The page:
6 Reasons Why Foundations Should Invest in Worker Cooperatives

If you’re a coffee lover, you’ve likely enjoyed beans cultivated by farmers from a fair trade worker cooperative. If you haven’t yet, sip a delicious brew of fair trade coffee in the spirit of this past Saturday’s World Fair Trade Day, which celebrates fair trade as a “tangible contribution to the fight against poverty and exploitation, climate change and the economic crisis that has the greatest impact on the world’s most vulnerable populations.”

When fair trade comes to my mind, instead of coffee and other ethically-sourced products, the first thing I associate it with is worker cooperatives – defined by the U.S. Federation of Worker Cooperatives as “business entities that are owned and controlled by their members.” Whether rural or urban, philanthropy can look to worker cooperatives as a way to reduce poverty and inequality, empower workers and anchor jobs and wealth in a community.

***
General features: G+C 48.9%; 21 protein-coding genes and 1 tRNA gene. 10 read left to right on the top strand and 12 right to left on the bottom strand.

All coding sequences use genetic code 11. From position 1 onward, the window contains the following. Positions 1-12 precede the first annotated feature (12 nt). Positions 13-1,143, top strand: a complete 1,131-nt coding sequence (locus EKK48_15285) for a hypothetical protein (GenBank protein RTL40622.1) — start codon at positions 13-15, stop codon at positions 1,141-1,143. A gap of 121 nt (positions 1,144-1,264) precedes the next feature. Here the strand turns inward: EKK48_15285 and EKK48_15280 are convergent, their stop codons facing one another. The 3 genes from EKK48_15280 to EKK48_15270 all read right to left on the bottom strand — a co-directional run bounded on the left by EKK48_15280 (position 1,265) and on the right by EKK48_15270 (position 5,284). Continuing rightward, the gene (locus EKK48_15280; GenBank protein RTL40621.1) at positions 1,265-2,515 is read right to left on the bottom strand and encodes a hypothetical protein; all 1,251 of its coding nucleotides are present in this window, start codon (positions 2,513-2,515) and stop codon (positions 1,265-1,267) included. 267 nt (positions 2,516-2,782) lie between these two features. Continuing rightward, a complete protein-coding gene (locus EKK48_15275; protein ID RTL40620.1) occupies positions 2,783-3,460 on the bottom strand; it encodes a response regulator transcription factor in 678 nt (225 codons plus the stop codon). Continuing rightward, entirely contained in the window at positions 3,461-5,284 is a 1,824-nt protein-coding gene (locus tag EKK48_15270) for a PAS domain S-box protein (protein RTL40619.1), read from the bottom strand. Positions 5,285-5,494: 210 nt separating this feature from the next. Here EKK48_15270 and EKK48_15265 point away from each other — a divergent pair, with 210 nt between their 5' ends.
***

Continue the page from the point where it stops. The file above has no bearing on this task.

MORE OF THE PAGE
Here are six reasons why foundations need to consider investing in worker cooperatives as a way to ensure that their grantmaking and investment dollars benefit underserved communities:

Read the full article at the National Committee for Responsive Philanthropy website


Go to the GEO front page